NFC North Notes: Bears, Lions, Packers



Bears LB Danny Trevathan, who is entering the final year of his contract, believes he has “plenty more in me” and feels Chicago is moving “in the right direction.”  

I’m just appreciating each day,” Trevathan said, via Kevin Fishbain of The Athletic. “It’s a blessing to be this far. I take nothing for granted. I just work my tail off and try to bring as many people along with me as I can. We’ve been moving it forward in the right direction. That’s what you like to see in an organization that’s young. Four years here, man. It feels great. I still feel like I’ve got plenty more in me. I’m taking it stride by stride.”

Regarding Bears’ new DC Chuck Pagano‘s defense, Trevathan said Pagano’s scheme will allow him to “fly around and create chaos”.

In this defense, you are more able to fly around and create chaos and that’s what I’m used to,” said Trevathan. “I’m looking forward to going out there and showing them.”


  • ESPN’s Michael Rothstein listed Lions LB Miles Killebrew as a potential veteran cut. Killebrew has bounced between safety and linebacker and hasn’t been able to find a home.
  • Lions HC Matt Patricia faces a critical season in 2019 after winning only six games in his first season. If he fails to coach the Lions to .500 or show any progress, his seat could become hot fast. (Rothstein)


Packers QB DeShone Kizer got a second chance in Green Bay following a rough rookie season in Cleveland. However, Kizer is well aware that second chances don’t last forever and he has a limited amount of time to prove he belongs in the NFL.

“Right now, it’s all about making sure that every time I step out on that field that I am giving 100% effort. There is no complacency,” Kizer said via Tom Silverstein of “There is no ‘next year’ anymore. You grow up within sports really focusing in on development and understanding there’s a timeline that’s in place, so you don’t necessarily put as much pressure on yourself to get things done right away. Well, that timeline is starting to shrink for me in the sense that the lifespan of an average NFL athlete is three years. This is year three for me. I’ve gone out there, I’ve put things on tape and now it’s about making sure that from here on out everything that I put on tape really reflects who I know I can be.”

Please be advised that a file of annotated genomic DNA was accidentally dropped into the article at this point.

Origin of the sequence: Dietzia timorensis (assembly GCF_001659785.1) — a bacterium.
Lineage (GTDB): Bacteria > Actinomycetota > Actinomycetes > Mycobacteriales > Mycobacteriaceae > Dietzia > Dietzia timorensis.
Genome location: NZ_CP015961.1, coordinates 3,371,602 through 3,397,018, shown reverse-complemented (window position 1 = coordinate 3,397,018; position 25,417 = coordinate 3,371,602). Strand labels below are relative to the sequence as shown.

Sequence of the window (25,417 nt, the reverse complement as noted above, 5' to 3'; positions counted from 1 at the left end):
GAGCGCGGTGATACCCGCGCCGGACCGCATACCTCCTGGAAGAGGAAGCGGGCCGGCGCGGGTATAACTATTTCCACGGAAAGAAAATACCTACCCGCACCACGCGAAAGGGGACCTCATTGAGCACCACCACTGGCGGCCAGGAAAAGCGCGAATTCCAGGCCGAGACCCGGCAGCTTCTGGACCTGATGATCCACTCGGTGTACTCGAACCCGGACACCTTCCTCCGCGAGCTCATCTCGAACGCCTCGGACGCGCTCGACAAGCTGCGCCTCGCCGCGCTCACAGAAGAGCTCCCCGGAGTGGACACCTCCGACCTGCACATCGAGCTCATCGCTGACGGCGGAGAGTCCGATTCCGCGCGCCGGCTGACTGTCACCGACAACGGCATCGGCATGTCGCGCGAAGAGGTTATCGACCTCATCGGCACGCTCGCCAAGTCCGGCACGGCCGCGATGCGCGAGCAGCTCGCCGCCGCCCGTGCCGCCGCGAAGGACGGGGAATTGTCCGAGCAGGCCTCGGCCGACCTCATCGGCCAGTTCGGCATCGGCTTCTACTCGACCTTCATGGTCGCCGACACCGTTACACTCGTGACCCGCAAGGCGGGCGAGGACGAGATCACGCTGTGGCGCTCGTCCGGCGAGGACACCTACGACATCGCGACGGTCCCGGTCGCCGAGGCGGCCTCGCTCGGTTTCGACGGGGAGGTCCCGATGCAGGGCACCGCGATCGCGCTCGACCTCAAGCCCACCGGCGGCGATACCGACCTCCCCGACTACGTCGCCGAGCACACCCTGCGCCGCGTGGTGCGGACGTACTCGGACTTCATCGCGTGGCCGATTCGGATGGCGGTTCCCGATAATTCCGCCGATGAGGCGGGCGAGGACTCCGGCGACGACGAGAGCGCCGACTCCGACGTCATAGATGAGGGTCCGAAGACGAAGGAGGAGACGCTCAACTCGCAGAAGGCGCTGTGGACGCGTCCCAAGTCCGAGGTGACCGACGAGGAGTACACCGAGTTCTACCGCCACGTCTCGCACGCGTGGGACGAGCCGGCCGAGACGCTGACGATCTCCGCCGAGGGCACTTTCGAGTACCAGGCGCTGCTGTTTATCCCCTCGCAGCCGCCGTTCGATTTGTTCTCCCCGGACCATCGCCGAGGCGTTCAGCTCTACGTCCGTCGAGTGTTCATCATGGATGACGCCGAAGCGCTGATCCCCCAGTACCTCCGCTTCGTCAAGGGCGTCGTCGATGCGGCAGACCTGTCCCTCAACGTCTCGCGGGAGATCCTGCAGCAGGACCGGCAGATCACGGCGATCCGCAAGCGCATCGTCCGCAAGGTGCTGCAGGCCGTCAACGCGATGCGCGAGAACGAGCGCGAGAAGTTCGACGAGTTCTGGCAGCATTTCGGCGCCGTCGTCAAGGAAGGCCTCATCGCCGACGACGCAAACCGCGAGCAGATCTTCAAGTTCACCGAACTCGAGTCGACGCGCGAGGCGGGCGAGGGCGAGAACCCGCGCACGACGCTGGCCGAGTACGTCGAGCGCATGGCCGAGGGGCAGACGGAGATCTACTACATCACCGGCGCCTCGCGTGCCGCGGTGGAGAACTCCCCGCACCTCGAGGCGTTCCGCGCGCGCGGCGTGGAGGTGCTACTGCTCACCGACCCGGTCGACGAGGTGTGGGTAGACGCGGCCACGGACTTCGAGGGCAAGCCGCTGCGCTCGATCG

Kizer threw two interceptions and no touchdowns in three games last year, and faces a transition to a new offense this year like the rest of the team. He spent a lot of time during the spring talking with HC Matt LaFleur between plays. 

“For him specifically, it’s really the fundamentals of the position, I think, are absolutely critical,” LaFleur said. “I think you look at most good quarterbacks, and they have pretty good fundamentals. And just getting him up to speed with how we want to operate on offense. He’s still a young quarterback. This is really his third system that he’s been in, so there is a transition period. This is a critical offseason for him as well as it is for all of our guys.”

If things go well for Kizer during training camp and the preseason, he’ll have secured the backup job behind QB Aaron Rodgers. But he says his goals are bigger than that. 

“I don’t see myself as Aaron Rodgers’ backup for the final era of his career,” Kizer said. “I see myself as a future Super Bowl MVP. That’s the goal that I want to head toward. That’s the level I want to play at. Therefore, if I’m competing and focused in on the backup competition, then once again, I’m limiting myself.”

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